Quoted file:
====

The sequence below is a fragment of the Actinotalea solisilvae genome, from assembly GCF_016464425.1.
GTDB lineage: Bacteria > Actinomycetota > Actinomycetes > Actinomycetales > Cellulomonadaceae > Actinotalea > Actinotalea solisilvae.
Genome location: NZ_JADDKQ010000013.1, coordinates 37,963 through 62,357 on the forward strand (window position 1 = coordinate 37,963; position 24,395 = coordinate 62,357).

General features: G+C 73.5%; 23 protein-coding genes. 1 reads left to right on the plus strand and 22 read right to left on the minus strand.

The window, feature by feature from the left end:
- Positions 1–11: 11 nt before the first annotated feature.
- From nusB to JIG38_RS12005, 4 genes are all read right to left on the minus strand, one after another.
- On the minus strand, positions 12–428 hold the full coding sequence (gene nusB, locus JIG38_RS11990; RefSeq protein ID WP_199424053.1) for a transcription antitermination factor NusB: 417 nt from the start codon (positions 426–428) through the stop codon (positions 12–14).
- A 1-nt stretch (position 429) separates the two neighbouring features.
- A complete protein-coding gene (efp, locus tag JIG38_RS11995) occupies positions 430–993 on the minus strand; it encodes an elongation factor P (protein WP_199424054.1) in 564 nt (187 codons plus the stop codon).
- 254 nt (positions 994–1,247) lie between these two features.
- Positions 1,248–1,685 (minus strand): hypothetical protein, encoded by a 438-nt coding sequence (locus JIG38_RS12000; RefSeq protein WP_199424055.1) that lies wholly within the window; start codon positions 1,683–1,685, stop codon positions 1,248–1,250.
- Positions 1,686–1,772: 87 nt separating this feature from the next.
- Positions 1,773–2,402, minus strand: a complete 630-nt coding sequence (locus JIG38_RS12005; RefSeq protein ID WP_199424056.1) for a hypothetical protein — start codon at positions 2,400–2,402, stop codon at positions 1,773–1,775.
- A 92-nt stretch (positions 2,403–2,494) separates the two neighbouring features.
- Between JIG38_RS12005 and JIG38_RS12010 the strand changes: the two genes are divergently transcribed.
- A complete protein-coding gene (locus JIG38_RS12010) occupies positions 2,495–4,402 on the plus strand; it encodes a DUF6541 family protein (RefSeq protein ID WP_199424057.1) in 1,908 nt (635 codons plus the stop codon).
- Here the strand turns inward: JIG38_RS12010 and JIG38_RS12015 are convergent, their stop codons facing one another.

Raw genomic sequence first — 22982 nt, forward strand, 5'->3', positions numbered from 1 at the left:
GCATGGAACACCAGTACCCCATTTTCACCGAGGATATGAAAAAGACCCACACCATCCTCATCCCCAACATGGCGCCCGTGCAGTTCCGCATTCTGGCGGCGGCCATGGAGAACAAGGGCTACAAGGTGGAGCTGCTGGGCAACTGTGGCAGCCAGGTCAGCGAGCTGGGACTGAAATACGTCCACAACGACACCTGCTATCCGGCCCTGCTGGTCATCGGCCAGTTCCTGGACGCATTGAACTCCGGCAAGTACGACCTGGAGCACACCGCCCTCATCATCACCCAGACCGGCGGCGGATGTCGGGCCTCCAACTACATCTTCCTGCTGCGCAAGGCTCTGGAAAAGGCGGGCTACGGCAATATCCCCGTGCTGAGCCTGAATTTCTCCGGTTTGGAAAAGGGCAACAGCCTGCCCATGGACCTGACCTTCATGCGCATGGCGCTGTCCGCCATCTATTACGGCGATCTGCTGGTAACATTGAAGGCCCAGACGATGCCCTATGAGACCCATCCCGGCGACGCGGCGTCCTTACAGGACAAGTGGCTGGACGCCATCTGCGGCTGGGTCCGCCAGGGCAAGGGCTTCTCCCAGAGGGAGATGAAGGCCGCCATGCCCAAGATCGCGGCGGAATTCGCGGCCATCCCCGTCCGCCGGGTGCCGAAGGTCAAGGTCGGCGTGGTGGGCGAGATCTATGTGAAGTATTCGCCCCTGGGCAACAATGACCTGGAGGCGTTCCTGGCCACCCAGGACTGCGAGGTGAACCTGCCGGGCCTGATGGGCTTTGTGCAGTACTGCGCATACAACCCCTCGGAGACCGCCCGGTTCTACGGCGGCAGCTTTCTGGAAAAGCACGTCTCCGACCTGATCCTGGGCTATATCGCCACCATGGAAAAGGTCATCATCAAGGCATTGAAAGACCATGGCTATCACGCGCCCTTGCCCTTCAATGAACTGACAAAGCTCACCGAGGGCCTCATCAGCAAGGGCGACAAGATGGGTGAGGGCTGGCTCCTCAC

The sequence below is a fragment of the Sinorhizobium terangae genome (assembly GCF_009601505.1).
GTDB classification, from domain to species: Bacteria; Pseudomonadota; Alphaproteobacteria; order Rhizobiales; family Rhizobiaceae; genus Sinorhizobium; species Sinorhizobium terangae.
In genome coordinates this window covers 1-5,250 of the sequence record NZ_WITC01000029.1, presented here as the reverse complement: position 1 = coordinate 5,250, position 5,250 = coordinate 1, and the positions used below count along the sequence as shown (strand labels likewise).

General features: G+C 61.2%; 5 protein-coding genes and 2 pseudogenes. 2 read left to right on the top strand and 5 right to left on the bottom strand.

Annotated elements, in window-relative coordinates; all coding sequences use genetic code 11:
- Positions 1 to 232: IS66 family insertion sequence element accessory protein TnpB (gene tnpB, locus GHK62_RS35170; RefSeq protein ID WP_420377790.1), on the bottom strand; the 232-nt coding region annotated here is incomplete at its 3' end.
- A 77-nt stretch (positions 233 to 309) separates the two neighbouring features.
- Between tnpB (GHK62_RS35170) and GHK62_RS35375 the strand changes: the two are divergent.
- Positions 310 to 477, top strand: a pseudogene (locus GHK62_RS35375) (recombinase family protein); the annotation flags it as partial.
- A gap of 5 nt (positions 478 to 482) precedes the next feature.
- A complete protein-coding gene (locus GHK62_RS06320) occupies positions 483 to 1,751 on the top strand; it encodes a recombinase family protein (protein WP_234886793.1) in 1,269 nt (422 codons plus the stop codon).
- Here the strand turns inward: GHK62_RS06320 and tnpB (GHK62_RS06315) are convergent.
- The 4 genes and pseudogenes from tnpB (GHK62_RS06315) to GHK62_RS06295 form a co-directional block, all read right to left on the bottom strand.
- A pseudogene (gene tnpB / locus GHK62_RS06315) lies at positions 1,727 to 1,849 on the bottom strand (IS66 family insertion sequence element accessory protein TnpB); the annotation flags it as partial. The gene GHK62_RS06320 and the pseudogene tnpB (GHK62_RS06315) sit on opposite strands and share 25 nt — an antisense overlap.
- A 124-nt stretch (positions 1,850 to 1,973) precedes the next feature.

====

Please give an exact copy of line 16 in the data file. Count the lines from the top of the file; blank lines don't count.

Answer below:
- Between JIG38_RS12005 and JIG38_RS12010 the strand changes: the two genes are divergently transcribed.